First to arrive at US construction sites, Ferguson is last to leave. Brunswick talks with CEO Kevin Murphy.
In moving its primary listing to the NYSE from London this year, Ferguson is bringing the company back home, where it has served the US construction industry for 70 years. Today, Ferguson is a $23 billion leading North American distributor that provides expertise, solutions and products to construction projects across the country—from infrastructure, plumbing and appliances to HVAC, fire, fabrication and more. It transferred its primary listing from the London Stock Exchange to the NYSE in May to align listing location with sales, operations and management.
Its ubiquitous presence in the building trades offers Ferguson an extraordinarily informed glimpse into the present and medium-term health of a critical US market. In short, Ferguson is a bit of a national economic indicator. Its CEO, Kevin Murphy, was born into the business, his father having started an Ohio pipe and supply company that Ferguson eventually acquired. After a steady rise at Ferguson, Murphy took the top job six months before the pandemic arrived. Under his leadership Ferguson managed to thrive amid that difficulty.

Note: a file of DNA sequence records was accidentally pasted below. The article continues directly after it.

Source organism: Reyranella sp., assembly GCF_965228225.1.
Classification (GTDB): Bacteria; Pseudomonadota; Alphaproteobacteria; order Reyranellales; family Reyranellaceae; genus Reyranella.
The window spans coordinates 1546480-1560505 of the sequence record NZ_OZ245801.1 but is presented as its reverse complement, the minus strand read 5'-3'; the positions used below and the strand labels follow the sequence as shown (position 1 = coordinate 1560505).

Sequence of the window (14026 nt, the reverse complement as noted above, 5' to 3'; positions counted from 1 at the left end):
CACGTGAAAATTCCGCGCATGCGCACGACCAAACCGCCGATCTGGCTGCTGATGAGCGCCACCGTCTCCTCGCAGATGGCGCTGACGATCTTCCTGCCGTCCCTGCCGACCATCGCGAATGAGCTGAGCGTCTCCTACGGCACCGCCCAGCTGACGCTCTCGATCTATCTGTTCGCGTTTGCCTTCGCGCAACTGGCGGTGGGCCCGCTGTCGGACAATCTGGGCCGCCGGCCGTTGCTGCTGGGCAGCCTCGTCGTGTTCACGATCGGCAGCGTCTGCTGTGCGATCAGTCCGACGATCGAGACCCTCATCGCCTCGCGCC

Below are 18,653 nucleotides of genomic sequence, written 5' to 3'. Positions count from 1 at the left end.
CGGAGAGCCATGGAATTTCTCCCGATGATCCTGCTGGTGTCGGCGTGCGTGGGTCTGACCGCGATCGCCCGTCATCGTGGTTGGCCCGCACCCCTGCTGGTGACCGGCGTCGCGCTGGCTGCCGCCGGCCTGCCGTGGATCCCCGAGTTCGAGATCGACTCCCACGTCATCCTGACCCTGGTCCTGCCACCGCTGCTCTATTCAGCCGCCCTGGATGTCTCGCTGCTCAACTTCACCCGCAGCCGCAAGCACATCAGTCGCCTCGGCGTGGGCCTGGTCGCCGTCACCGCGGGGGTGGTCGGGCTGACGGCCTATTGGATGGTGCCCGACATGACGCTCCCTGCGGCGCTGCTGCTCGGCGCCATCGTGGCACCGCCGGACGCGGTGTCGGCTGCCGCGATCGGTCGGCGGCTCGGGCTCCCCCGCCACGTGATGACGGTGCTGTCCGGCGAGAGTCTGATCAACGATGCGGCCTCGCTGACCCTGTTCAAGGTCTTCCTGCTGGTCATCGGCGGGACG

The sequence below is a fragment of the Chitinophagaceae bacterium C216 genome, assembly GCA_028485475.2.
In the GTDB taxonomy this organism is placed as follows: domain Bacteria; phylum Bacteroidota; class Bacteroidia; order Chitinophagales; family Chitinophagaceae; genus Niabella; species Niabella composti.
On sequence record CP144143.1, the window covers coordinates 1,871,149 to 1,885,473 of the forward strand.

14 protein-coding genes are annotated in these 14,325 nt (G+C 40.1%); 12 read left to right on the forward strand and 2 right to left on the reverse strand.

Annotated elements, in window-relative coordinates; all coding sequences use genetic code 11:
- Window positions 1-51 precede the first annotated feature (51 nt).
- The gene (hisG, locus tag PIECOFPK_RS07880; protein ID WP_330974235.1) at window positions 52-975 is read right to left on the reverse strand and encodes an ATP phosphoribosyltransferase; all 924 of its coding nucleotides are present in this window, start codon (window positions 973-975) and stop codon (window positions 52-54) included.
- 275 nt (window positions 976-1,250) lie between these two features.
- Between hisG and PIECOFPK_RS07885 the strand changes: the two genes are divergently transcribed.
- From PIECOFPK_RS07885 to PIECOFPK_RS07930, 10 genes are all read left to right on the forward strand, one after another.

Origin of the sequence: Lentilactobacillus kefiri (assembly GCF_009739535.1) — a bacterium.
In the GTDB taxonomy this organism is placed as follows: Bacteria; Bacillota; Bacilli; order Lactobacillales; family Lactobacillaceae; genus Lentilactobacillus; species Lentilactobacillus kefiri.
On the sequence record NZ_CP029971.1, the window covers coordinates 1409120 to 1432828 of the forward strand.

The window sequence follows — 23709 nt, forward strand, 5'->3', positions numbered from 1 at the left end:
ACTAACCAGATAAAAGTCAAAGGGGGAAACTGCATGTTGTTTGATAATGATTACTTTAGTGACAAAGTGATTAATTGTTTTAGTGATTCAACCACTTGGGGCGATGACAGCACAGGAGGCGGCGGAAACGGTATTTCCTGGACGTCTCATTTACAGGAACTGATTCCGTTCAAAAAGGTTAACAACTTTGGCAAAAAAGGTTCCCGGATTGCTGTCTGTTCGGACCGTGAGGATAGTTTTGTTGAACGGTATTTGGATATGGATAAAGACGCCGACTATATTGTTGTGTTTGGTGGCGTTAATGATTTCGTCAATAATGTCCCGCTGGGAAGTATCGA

In an interview with Brunswick’s Rebecca Kral and Andrew Williams, Murphy outlines Ferguson’s strategy for growth, explains how its culture is designed to train leaders and explains why his own story offers inspiration to associates joining Ferguson via acquisition.
Your career at Ferguson began when it acquired your father’s pipe and supply company in Ohio?
My father started a company called Midwest Pipe and Supply, based in Columbus, Ohio. Very early on, I started working in the warehouse loading and unloading trucks, working our will-call counter, doing inside sales, making deliveries and eventually going on the road as a salesperson. I’ve done essentially every job that you can think of inside a wholesale operation.
As my father moved into retirement, I was essentially managing the business. We were a good growth business, and it got to a place where it was either, “Let’s expand significantly and go regional,” or, “Let’s hunker down and be a great local niche player.”
Then Ferguson came knocking. We sold the business to Ferguson on June 4, 1999. I found a home with the talented associates of Ferguson who gave me a great opportunity. In terms of passion, knowledge for the business, real desire to succeed and grow, I met some of the most amazing people here. They embraced me, and the rest is history.
What qualities do you think most enabled your rise at Ferguson?
You try at every level to be the best at what you’re doing for the organization. But what really made Ferguson a good fit for me was a culture established long before I arrived, a culture where you will succeed if you care more about developing those around you than you care about your own position.